What is a password manager?

What is a password manager — and how do you use it?

A password manager is a secure place to store your passwords until you need them.

Here’s how it works.

Watch here:



Too Many Passwords

You roll your eyes. Let out a groan. “Not again!”

Another website or app or service wants another password from you.

How can you remember them all? You can’t.

So, you may use the same one you always do. That makes it easy for attackers who break into one database to then get access to all of your accounts.

Fine, you say, I’ll come up with a new password. But you can’t remember it.

That’s when you need a password manager.


Top 100 most-used passwords - 97 to 100

The 100 most-used — and easiest to guess — passwords of 2018, according to SplashData. Image: SplashData


How Does It Work?

A password manager lives on your computer, though you can also get into it from your phone or tablet.

You enter your username and passwords into the manager — also called a password safe or vault — and store them until you need them.

When it’s time to put in a password online or on your phone, you click on your password manager and enter your master password to get in.

Then, select the account you want to get your password.


Top 100 most-used passwords - 84 - 89The top 100 most-used passwords include sports like hockey, baseball & football, SplashData reports. Image: SplashData


More Secure

With a password manager, you can come up with long, strong passwords that will fend off the bad guys.

No more head-scratching, name-calling, forgot-my-password clicking madness!

You’ll need a strong master password for your password manager, one that you don’t mind typing a lot.

The latest security advice is to come up with a password that is at least 15 characters long, like a string of random words.

New research shows attackers can crack your eight-character password in just a few hours.


Top 100 most-used passwords - 75 - 79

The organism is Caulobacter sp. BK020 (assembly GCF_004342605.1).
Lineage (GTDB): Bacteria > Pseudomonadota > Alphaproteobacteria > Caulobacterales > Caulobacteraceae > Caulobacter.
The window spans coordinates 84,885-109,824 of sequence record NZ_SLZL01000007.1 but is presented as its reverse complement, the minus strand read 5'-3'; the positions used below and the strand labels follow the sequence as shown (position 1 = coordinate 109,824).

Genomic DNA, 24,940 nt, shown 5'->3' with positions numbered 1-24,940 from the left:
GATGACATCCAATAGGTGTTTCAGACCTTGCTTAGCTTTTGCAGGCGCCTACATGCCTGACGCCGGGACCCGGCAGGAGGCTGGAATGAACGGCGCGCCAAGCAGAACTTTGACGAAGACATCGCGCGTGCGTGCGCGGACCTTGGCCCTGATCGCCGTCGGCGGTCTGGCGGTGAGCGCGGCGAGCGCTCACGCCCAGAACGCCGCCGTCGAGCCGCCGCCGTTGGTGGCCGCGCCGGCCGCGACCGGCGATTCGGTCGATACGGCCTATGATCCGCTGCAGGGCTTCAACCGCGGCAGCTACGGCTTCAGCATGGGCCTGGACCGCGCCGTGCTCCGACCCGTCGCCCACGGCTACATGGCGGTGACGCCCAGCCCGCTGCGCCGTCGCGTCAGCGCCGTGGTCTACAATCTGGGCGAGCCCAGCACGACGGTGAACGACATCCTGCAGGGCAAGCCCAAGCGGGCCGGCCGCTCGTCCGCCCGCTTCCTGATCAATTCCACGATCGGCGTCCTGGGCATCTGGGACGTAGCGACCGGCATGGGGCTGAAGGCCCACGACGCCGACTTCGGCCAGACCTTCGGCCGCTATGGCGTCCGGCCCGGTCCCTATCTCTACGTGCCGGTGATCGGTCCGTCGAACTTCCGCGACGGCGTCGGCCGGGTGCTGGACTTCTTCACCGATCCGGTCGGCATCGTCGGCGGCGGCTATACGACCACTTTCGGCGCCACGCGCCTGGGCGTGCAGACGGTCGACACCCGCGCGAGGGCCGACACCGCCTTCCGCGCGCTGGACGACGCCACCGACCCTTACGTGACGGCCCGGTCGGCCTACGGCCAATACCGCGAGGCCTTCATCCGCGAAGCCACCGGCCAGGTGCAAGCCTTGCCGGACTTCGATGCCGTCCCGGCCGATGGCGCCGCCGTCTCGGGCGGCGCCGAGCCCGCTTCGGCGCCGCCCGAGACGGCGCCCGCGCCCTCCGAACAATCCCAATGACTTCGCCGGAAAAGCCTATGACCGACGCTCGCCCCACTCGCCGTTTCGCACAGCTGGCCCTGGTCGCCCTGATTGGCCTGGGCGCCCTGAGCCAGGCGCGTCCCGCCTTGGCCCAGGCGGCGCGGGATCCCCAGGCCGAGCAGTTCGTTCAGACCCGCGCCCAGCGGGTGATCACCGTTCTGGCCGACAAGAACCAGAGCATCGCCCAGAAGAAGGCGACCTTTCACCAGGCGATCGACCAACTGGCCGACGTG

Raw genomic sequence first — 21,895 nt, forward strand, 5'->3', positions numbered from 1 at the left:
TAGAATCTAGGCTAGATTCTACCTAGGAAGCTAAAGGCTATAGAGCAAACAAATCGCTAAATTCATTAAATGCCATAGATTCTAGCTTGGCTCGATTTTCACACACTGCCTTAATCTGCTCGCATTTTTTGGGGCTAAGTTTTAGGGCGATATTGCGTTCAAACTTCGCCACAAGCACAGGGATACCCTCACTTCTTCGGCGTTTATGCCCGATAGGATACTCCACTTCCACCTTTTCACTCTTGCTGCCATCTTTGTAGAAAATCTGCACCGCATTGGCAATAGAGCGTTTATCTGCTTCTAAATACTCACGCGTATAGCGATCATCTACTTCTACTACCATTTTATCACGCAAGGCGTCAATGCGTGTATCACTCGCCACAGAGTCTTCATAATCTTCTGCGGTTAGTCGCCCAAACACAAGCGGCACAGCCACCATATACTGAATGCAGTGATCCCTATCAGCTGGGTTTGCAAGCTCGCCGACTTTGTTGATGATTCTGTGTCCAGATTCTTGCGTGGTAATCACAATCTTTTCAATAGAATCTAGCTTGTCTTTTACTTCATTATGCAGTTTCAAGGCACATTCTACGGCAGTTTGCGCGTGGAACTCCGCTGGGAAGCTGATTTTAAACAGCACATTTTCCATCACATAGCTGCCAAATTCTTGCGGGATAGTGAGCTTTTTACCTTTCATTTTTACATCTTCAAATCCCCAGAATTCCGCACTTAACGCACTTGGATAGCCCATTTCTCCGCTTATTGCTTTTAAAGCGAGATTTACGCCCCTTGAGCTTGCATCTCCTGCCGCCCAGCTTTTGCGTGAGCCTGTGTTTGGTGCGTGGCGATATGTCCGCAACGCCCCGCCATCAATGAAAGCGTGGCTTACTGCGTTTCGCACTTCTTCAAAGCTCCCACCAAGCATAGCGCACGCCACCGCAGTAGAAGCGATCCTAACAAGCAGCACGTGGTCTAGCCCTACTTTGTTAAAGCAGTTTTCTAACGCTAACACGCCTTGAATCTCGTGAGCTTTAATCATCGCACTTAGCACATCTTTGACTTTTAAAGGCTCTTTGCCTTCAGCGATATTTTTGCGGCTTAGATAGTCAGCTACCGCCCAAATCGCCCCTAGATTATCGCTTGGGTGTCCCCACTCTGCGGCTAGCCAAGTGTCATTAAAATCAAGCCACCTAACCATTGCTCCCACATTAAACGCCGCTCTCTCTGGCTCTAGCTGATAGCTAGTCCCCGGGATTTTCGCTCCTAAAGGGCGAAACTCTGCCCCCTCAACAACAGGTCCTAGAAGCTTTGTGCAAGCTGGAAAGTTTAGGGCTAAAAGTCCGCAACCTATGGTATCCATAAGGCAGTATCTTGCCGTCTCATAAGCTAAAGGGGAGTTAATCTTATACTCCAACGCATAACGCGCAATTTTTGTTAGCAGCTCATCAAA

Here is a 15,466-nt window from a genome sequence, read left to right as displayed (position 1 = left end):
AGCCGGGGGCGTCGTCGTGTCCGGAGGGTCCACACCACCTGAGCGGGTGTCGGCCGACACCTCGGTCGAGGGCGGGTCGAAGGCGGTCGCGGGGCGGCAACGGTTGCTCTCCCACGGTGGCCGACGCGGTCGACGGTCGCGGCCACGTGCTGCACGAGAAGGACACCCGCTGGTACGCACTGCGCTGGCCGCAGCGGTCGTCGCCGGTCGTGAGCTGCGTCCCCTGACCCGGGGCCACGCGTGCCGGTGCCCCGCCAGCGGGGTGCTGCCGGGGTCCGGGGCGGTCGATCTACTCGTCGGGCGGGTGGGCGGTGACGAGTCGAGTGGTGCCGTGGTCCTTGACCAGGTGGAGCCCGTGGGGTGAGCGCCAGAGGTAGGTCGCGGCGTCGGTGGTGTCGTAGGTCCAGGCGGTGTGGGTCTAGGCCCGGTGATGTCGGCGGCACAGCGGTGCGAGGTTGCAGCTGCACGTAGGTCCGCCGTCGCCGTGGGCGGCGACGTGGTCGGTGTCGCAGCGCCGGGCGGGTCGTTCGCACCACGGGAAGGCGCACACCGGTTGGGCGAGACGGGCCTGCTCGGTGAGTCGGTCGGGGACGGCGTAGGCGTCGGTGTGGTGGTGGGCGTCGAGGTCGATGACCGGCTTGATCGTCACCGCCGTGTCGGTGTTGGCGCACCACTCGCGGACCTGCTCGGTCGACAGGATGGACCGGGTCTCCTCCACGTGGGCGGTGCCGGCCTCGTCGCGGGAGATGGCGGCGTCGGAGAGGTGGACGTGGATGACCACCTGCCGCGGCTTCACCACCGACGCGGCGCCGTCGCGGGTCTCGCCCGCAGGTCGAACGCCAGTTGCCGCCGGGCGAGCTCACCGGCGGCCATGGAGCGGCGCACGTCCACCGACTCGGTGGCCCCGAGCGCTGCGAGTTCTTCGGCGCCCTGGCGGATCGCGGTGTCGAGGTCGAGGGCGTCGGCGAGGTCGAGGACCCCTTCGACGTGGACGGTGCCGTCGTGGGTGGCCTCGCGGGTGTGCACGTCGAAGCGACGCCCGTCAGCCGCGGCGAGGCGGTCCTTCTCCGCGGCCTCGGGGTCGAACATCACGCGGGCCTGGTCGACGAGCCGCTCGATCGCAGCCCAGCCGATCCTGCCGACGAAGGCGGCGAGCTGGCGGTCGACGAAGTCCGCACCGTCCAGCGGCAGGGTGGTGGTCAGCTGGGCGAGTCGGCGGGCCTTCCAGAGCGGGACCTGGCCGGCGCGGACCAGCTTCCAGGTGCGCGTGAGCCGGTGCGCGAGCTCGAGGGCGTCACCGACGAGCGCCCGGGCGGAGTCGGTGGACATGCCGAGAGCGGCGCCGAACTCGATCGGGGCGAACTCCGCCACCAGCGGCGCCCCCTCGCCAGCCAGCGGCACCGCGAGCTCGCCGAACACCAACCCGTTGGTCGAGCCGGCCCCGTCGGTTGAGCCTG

First names are popular on SplashData’s 2018 top 100 most-used passwords list. Image: SplashData

Choosing a Password Manager

How do you choose one?

Some are free, some are not.

We recommend that you read reviews in well-known publications like Tom’s Guide, PCMag (choose from paid versions and free versions), Digital Trends, and PC World.

Look for one that fits your online habits best.

For example, do you want one that will:


—Generate strong passwords for you?

—Change passwords for you?

—Save your credit card information as well?

—Let you use your face or fingerprint to get in to your password manager, instead of typing in a password?


Once you’ve decided, download the password manager and enter your usernames and passwords for storage.

Then, every time you make a new password, you enter it into your password safe.


Top 100 passwords - 30 - 35

First names are hot on SplashData’s 2018 top password list. The most popular: Charlie & Donald. Image: SplashData


Security Flaws

There have been cases where attackers have hacked a password manager.

Researchers have also found security flaws in some as well.

Still, security experts say it’s better to use a password manager than to re-use passwords or use easy ones on your accounts.

Use two-factor authentication to protect yourself in case cyber crooks get their hands on your passwords.


Top 100 passwords - 1 - 5

The top 5 most-used passwords of 2018, according to SplashData. Image: SplashData


New You

It may take some time to get used to using a password manager.

It may take an extra step to get into your accounts.

You may groan a few times in the process.

But that extra step can save you stress — and money — if it prevents an attacker from getting in to your accounts.


See also “What is two-factor authentication?” by Archer News.

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